- Vauxhall Corsa Hatchback (2003 onwards)
Category group 3
- Chrysler Ypsilon (2011 onwards)
- Citroën Nemo Multispace (2009 – 2012)
- Fiat Seicento (1998 – 2004)
- Fiat Fiorino (2008 onwards)
- Ford Fiesta (2008 onwards)
- Kia Picanto (2011 onwards)
- Kia Rio (2011 onwards)
- Peugeot 107 1000cc (from 2005 onwards)
- Peugeot Bipper Tepee (2009 onwards)
- Toyota IQ (2009 onwards)
- Vauxhall Adam (2012 onwards)
- Vauxhall Corsa Hatchback
- Volkswagen Fox (2006 – 2012)
- Volkswagen Polo Hatchback (2002 – 2009)
- Volkswagen Polo Hatchback (2009 onwards)
These are just examples of ideal cars for new drivers. Having small engines, these cars will be economical and will also fall into the lower road tax bracket. If you intend on getting a more powerful car soon after, make sure you get a quote as even a slightly more powerful car can make you premium increase dramatically.
Keeping the costs down for young or new drivers
If you only use your car for a limited small amount of miles, a limited mileage policy may be your best choice. Taking an advanced driving course such as the Pass Plus Scheme will increase your driving skills, make you a safer driver and many car insurance companies will offer a discount off your premium once completed. This discount can be up to 30% which is a massive saving.
It’s also worth considering purchasing a diesel as a diesel engine on a like-for-like model will produce less CO2 emissions. Lower CO2 emissions will result in greatly reduced road tax premium. A diesel will also be more economical at the fuel pumps, although more expensive. It’s not always cost effective to purchase a diesel, especially for those that do not cover high mileage each year. See petrol or diesel cars, which is better for further information.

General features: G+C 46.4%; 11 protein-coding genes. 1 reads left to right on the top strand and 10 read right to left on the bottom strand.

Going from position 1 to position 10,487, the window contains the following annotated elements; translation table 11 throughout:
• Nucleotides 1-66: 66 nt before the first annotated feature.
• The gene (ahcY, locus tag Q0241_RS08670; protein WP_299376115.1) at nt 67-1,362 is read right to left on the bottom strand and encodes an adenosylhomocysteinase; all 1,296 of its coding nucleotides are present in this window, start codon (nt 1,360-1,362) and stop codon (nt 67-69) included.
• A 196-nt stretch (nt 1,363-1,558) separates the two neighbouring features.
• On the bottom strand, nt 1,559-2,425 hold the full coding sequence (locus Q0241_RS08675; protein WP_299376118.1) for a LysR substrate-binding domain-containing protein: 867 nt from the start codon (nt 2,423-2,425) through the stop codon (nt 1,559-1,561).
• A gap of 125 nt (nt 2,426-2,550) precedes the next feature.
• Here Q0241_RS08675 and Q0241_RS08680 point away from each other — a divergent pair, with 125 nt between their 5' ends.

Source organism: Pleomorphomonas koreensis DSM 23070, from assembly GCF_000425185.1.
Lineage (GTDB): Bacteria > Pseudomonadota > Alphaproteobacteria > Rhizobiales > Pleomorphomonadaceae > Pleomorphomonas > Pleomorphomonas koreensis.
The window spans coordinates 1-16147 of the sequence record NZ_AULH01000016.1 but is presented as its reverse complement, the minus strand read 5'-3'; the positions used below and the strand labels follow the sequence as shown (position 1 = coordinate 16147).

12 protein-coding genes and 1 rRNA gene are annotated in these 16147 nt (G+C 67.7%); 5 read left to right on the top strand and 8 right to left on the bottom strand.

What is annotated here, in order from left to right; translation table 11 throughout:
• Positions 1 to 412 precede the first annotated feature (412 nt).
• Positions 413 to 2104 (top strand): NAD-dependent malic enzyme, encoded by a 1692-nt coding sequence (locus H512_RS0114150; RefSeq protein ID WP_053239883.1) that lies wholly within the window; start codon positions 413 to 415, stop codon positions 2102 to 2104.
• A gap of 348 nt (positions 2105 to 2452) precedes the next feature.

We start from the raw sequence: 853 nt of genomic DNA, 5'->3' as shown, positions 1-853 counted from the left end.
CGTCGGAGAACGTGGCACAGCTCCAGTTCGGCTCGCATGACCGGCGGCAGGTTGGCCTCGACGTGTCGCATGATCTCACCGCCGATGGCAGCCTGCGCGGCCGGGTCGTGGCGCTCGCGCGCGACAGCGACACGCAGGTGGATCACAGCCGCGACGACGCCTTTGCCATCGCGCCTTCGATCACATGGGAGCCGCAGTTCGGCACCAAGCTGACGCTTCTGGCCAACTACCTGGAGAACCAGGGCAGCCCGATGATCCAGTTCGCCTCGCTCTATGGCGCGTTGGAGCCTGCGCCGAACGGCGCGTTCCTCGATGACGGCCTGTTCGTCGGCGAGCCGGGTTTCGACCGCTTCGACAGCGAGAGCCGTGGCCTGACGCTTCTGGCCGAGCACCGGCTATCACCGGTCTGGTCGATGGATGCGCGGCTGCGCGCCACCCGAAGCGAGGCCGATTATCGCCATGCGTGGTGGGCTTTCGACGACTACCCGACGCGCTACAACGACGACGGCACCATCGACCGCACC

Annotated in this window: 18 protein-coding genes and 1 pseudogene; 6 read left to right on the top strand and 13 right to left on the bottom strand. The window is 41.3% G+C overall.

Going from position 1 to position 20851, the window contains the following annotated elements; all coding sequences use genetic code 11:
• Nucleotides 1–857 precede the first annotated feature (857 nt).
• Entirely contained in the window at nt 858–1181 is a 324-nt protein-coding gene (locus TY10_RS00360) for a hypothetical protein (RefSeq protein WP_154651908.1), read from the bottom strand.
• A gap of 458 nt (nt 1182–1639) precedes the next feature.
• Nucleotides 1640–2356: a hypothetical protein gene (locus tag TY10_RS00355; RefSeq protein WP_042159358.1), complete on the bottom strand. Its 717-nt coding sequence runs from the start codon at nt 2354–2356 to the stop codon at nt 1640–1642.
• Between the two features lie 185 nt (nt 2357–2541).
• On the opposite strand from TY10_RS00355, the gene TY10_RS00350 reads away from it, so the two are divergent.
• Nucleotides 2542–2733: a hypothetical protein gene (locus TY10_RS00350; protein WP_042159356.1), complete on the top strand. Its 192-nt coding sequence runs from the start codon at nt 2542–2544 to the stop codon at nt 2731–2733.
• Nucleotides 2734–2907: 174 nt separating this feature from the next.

Keeping your car parked off-road, ideally in a garage will go a little way to keeping your premium down as will purchasing a car with a alarm or immobilizer. Choosing a car that is only 3 – 4 years old is less likely to break down than an old model.
When you are getting a car insurance quote, ask the provider about voluntary excess. For example, if your car is involved in an accident and it is your fault, you will need to pay the voluntary excess. The higher the voluntary excess you choose, the less your insurance premium will be. A fashionable or desirable car is likely to cost more to insure as it is at a higher risk of theft.
Tips for new and young drivers
Essentially, you will need to ring-around as many insurance companies as possible. Use the car insurance comparison companies, but bear in mind that some insurance providers are not a part of the comparison companies.
Quick tips for young and new drivers
- Choose a car with a small engine
- Ideally it should be fitted with an alarm or immobilizer
- A diesel version is likely to cost less for road tax
- A diesel car is likely to be more economical than its petrol equivalent
- Any modifications outside the standard specifications will cost you more
- Take an advanced driving course such as Pass Plus
- Consider a limited mileage policy if appropriate to your circumstances
- Park your car off road or in a garage
- Increase your voluntary excess
- A less desirable car is likely to be cheaper to insure
- Get as many quotes as possible. You will be amazed how much they all vary
Buying a new car tips
If you intend on buying a new car, read our buying a new car tips guide on how to save money.